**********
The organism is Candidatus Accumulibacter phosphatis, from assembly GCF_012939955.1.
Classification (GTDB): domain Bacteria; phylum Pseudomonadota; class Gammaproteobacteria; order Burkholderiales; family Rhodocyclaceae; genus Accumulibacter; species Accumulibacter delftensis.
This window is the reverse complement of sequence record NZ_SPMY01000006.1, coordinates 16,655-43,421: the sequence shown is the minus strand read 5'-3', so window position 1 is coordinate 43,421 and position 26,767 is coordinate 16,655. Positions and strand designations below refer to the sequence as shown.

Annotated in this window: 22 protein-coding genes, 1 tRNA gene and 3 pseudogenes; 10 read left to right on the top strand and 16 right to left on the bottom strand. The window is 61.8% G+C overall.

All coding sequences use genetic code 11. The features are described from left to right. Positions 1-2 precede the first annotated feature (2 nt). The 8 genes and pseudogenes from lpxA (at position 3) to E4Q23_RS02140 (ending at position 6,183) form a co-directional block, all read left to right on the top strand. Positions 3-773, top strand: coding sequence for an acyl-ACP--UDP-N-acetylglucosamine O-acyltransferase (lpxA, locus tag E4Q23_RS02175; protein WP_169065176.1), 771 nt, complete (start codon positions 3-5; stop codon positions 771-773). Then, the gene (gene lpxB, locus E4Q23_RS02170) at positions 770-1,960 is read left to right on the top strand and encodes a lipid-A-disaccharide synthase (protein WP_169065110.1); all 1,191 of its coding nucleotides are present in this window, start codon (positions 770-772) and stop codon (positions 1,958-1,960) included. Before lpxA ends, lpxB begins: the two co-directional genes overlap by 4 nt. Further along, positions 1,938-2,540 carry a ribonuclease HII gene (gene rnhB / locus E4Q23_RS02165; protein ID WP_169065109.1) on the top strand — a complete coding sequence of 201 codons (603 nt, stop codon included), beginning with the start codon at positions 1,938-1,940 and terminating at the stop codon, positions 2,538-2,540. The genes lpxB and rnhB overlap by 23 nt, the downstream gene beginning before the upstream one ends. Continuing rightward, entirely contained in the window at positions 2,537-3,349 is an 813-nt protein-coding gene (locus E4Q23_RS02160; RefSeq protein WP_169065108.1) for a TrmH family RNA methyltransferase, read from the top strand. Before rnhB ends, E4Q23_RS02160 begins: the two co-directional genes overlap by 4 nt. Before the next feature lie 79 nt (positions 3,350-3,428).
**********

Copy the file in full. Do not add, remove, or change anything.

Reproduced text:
The organism is Candidatus Accumulibacter phosphatis, from assembly GCF_012939955.1.
Classification (GTDB): domain Bacteria; phylum Pseudomonadota; class Gammaproteobacteria; order Burkholderiales; family Rhodocyclaceae; genus Accumulibacter; species Accumulibacter delftensis.
This window is the reverse complement of sequence record NZ_SPMY01000006.1, coordinates 16,655-43,421: the sequence shown is the minus strand read 5'-3', so window position 1 is coordinate 43,421 and position 26,767 is coordinate 16,655. Positions and strand designations below refer to the sequence as shown.

Annotated in this window: 22 protein-coding genes, 1 tRNA gene and 3 pseudogenes; 10 read left to right on the top strand and 16 right to left on the bottom strand. The window is 61.8% G+C overall.

All coding sequences use genetic code 11. The features are described from left to right. Positions 1-2 precede the first annotated feature (2 nt). The 8 genes and pseudogenes from lpxA (at position 3) to E4Q23_RS02140 (ending at position 6,183) form a co-directional block, all read left to right on the top strand. Positions 3-773, top strand: coding sequence for an acyl-ACP--UDP-N-acetylglucosamine O-acyltransferase (lpxA, locus tag E4Q23_RS02175; protein WP_169065176.1), 771 nt, complete (start codon positions 3-5; stop codon positions 771-773). Then, the gene (gene lpxB, locus E4Q23_RS02170) at positions 770-1,960 is read left to right on the top strand and encodes a lipid-A-disaccharide synthase (protein WP_169065110.1); all 1,191 of its coding nucleotides are present in this window, start codon (positions 770-772) and stop codon (positions 1,958-1,960) included. Before lpxA ends, lpxB begins: the two co-directional genes overlap by 4 nt. Further along, positions 1,938-2,540 carry a ribonuclease HII gene (gene rnhB / locus E4Q23_RS02165; protein ID WP_169065109.1) on the top strand — a complete coding sequence of 201 codons (603 nt, stop codon included), beginning with the start codon at positions 1,938-1,940 and terminating at the stop codon, positions 2,538-2,540. The genes lpxB and rnhB overlap by 23 nt, the downstream gene beginning before the upstream one ends. Continuing rightward, entirely contained in the window at positions 2,537-3,349 is an 813-nt protein-coding gene (locus E4Q23_RS02160; RefSeq protein WP_169065108.1) for a TrmH family RNA methyltransferase, read from the top strand. Before rnhB ends, E4Q23_RS02160 begins: the two co-directional genes overlap by 4 nt. Before the next feature lie 79 nt (positions 3,350-3,428).